On Friday 31 January, after a challenging day all around, we were on our way home and saw this huge fire that had already engulfed one building and was about to start burning the buildings next to it. It was tragic to watch. Fortunately there were no injuries or deaths that we could see but sadly whole lives had been destroyed. What was especially gut wrenching was watching people run into their homes to rescue their few possessions. It was a very sad night. When we arrived there was nobody really engaging the fire and it took the fire department 30 minutes to send the first truck.
We love zip-lining: plain and simple. No ahs or buts! We love zooming down a wire at considerable speed. Last year in South Africa we did one in Karkloof. When we saw them advertising zip-lines in Luang Prabang we decided to do it. It looked like reasonable fun even though it didn't look as high or as fast as the Karkloof Canopy Tour. We weren't expecting too much and with low expectations we were not disappointed. We had a lot of fun doing it. Because the zip-lines were lower and not so fast we were more relaxed and more able to enjoy the rides. Also, because they weren't so fast we were able to enjoy the scenery a little more. The scenery was also a little more diverse and we did land up going over the waterfall and some elephants in the park below. That was a lot of fun. It wasn't the fastest zip-line, it wasn't the highest zip-line but it was still fun.
Our latest Laos Travelogue sees us sharing lunch with worshipers in a small local temple near our Eco Lodge Hotel 6~8 km from the center of the small (party) town of Vang Vieng. We decided to go for an early morning walk and spent sometime drifting through the village, meeting local kids in a school and stopping for some drinks along the way. We saw the small temple on a hill and decided to visit. When we went inside there were four people sitting on the floor watching two Monks eat lunch. They invited us in to join them. We sat on the floor and watched them chatting (of course we didn't understand anything) and then after a while, when the Monks had finished eating, the shared the food with the worshipers. They invited us to join and so I did!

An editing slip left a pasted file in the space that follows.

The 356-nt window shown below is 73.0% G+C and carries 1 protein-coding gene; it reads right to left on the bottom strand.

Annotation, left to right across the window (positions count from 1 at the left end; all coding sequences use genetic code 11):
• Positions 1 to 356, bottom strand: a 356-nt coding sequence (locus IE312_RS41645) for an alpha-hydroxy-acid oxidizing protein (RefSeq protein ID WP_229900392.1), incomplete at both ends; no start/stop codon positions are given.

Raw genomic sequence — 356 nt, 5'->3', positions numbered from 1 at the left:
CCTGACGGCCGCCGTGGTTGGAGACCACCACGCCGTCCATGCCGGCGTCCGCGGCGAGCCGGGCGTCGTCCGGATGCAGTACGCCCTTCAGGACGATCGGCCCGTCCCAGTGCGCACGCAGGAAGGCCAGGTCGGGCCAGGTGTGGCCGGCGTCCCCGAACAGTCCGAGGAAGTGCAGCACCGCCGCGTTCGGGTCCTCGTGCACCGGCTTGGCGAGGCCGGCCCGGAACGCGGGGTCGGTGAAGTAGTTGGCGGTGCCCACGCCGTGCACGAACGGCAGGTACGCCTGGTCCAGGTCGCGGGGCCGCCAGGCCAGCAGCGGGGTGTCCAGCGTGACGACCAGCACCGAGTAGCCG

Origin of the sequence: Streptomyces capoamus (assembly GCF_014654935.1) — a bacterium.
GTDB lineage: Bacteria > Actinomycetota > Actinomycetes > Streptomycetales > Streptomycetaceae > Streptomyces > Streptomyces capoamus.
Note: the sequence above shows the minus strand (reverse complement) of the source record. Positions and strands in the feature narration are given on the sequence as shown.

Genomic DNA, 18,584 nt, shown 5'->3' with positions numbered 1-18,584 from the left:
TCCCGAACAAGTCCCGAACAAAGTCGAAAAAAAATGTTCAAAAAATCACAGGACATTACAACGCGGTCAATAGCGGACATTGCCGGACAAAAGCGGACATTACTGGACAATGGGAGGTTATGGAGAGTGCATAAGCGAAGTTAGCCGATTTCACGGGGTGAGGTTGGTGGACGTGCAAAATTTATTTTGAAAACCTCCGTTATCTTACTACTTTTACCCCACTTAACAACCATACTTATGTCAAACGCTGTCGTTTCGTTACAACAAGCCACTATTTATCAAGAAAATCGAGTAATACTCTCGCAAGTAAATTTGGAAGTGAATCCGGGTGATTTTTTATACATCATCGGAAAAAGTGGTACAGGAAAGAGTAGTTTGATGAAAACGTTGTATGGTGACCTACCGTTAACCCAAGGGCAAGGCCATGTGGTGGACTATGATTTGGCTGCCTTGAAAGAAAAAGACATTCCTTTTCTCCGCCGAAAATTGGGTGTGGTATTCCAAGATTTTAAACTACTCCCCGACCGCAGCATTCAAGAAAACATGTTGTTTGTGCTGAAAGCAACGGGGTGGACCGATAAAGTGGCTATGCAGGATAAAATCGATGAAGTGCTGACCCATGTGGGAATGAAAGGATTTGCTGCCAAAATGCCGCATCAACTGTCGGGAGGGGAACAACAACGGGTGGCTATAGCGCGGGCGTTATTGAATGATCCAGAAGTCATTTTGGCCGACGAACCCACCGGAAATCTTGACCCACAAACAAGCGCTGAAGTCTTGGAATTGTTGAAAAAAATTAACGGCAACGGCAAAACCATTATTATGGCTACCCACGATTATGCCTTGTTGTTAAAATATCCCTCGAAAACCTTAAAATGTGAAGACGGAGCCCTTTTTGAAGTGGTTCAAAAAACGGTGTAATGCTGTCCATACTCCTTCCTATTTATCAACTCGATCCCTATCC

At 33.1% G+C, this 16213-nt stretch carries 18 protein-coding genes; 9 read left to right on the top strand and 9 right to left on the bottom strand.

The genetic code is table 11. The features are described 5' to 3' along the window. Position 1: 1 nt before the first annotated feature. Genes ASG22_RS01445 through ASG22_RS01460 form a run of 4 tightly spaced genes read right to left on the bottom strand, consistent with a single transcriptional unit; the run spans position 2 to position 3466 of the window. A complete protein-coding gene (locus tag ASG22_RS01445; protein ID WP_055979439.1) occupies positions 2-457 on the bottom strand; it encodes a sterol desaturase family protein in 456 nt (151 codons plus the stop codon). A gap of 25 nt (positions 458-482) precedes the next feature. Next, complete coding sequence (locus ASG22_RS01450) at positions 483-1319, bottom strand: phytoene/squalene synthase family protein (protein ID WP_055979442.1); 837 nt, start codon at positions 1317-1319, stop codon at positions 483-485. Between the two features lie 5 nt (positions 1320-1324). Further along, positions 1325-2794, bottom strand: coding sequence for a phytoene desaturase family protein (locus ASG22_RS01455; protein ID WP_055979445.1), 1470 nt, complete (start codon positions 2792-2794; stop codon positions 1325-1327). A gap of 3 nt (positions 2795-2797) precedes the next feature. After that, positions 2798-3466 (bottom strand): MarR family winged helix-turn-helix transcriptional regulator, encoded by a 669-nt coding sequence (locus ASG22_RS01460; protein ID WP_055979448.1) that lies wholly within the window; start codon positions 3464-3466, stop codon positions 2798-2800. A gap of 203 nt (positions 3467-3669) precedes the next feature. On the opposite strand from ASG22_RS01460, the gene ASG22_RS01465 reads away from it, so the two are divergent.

Our latest Laos travelogue is about our kayaking trip down the Sung River in Vang Vieng, a small town just North of Vientiane. We were staying at a great place called the Eco Lodge (will write more about this awesome place later) where we met a retired Australian couple, Rose & Gary and young French couple, Jeremie & Abby. They told us they would be going on a kayak trip that would start at the lodge and end in the town (about 10 km). Queenie decided we should join them and of course we had a great time. The kayaking, which included two guides and all the gear, worked out to be KIP100,000 (or USD12.50) per person. Not too bad for a lazy jaunt down the river.
I have already raved about the Eco Lodge in Vang Vieng in two of my previous posts (see here &here) but one of the reasons we were so happy staying there were because of the four puppies that were living under our bungalow. Queenie grew especially attached to them and spent a long time playing with them and loving them everyday. The puppies were only a few days old when we arrived (so we were told) and were small, crinkly and cute. We are both animal lovers and while we have two gorgeous cats, we have no dogs so we felt truly blessed and lucky to be a part of these young animals' lives for a few short days. We still miss those puppies but I am sure we wouldn't recognize them now because they grow so quickly.